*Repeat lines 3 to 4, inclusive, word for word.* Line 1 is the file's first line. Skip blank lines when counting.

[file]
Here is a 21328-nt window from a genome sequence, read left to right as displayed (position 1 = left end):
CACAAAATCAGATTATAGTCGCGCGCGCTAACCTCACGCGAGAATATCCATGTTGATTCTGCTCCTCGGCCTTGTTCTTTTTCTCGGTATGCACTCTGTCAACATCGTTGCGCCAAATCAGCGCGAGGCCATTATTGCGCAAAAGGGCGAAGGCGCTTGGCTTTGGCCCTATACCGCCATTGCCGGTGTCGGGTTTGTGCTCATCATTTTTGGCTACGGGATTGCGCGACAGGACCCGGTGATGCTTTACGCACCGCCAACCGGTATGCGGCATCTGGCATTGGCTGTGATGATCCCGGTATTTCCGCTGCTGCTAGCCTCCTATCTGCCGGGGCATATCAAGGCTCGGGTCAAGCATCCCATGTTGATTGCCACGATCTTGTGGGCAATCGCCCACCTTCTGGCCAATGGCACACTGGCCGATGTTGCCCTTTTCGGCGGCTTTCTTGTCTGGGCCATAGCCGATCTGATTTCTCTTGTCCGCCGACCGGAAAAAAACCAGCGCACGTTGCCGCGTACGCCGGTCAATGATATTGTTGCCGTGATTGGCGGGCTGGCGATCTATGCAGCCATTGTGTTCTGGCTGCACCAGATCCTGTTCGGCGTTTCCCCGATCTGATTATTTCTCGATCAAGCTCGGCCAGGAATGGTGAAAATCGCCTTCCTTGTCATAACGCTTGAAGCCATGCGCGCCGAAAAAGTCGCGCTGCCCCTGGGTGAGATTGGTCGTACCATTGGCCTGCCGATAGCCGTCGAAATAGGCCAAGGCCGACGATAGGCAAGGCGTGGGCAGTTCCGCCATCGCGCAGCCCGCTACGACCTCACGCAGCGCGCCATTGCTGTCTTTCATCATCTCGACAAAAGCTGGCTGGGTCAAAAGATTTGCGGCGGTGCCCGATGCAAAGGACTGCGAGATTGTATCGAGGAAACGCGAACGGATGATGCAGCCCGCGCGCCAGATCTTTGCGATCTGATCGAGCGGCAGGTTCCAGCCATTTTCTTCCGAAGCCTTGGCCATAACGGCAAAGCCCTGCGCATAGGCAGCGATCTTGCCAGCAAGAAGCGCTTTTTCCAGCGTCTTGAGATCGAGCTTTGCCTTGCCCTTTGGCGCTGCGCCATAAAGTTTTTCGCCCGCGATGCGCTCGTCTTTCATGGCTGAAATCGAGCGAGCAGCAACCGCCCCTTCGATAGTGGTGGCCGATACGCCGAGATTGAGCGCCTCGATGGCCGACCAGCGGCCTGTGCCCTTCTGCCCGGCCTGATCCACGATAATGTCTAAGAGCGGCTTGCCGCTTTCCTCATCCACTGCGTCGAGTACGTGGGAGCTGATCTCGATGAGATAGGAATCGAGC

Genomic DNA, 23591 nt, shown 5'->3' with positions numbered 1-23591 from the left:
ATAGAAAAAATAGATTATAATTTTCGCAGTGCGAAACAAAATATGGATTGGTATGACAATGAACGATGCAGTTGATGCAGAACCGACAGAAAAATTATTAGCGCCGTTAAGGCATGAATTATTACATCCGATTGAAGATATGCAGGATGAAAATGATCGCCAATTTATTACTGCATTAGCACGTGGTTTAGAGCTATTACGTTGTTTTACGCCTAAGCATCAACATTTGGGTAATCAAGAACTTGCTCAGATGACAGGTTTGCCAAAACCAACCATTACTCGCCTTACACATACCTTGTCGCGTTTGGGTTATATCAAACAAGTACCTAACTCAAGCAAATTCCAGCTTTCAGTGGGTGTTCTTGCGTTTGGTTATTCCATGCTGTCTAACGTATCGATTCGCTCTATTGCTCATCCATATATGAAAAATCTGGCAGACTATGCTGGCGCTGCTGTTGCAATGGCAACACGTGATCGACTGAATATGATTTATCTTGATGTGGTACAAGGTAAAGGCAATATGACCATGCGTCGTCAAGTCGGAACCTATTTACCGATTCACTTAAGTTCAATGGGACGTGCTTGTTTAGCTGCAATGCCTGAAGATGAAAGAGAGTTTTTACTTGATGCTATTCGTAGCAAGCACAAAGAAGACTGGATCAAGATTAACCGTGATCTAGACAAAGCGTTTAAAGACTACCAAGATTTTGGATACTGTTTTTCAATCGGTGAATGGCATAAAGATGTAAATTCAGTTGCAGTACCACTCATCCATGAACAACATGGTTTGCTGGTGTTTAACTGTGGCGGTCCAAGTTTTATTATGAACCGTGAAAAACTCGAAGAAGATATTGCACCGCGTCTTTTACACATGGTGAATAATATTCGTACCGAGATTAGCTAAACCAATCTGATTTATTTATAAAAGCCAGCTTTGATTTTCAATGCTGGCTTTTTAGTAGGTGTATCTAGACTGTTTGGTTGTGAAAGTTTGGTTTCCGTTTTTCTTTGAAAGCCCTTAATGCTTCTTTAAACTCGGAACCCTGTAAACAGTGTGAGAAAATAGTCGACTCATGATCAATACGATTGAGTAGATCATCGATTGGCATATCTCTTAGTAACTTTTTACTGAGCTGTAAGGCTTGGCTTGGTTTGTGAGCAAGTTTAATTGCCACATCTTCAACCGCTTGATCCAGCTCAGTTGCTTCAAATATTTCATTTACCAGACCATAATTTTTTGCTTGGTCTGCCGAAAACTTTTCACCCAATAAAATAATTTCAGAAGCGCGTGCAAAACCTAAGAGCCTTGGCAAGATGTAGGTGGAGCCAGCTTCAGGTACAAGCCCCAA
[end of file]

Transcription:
Genomic DNA, 23591 nt, shown 5'->3' with positions numbered 1-23591 from the left:
ATAGAAAAAATAGATTATAATTTTCGCAGTGCGAAACAAAATATGGATTGGTATGACAATGAACGATGCAGTTGATGCAGAACCGACAGAAAAATTATTAGCGCCGTTAAGGCATGAATTATTACATCCGATTGAAGATATGCAGGATGAAAATGATCGCCAATTTATTACTGCATTAGCACGTGGTTTAGAGCTATTACGTTGTTTTACGCCTAAGCATCAACATTTGGGTAATCAAGAACTTGCTCAGATGACAGGTTTGCCAAAACCAACCATTACTCGCCTTACACATACCTTGTCGCGTTTGGGTTATATCAAACAAGTACCTAACTCAAGCAAATTCCAGCTTTCAGTGGGTGTTCTTGCGTTTGGTTATTCCATGCTGTCTAACGTATCGATTCGCTCTATTGCTCATCCATATATGAAAAATCTGGCAGACTATGCTGGCGCTGCTGTTGCAATGGCAACACGTGATCGACTGAATATGATTTATCTTGATGTGGTACAAGGTAAAGGCAATATGACCATGCGTCGTCAAGTCGGAACCTATTTACCGATTCACTTAAGTTCAATGGGACGTGCTTGTTTAGCTGCAATGCCTGAAGATGAAAGAGAGTTTTTACTTGATGCTATTCGTAGCAAGCACAAAGAAGACTGGATCAAGATTAACCGTGATCTAGACAAAGCGTTTAAAGACTACCAAGATTTTGGATACTGTTTTTCAATCGGTGAATGGCATAAAGATGTAAATTCAGTTGCAGTACCACTCATCCATGAACAACATGGTTTGCTGGTGTTTAACTGTGGCGGTCCAAGTTTTATTATGAACCGTGAAAAACTCGAAGAAGATATTGCACCGCGTCTTTTACACATGGTGAATAATATTCGTACCGAGATTAGCTAAACCAATCTGATTTATTTATAAAAGCCAGCTTTGATTTTCAATGCTGGCTTTTTAGTAGGTGTATCTAGACTGTTTGGTTGTGAAAGTTTGGTTTCCGTTTTTCTTTGAAAGCCCTTAATGCTTCTTTAAACTCGGAACCCTGTAAACAGTGTGAGAAAATAGTCGACTCATGATCAATACGATTGAGTAGATCATCGATTGGCATATCTCTTAGTAACTTTTTACTGAGCTGTAAGGCTTGGCTTGGTTTGTGAGCAAGTTTAATTGCCACATCTTCAACCGCTTGATCCAGCTCAGTTGCTTCAAATATTTCATTTACCAGACCATAATTTTTTGCTTGGTCTGCCGAAAACTTTTCACCCAATAAAATAATTTCAGAAGCGCGTGCAAAACCTAAGAGCCTTGGCAAGATGTAGGTGGAGCCAGCTTCAGGTACAAGCCCCAA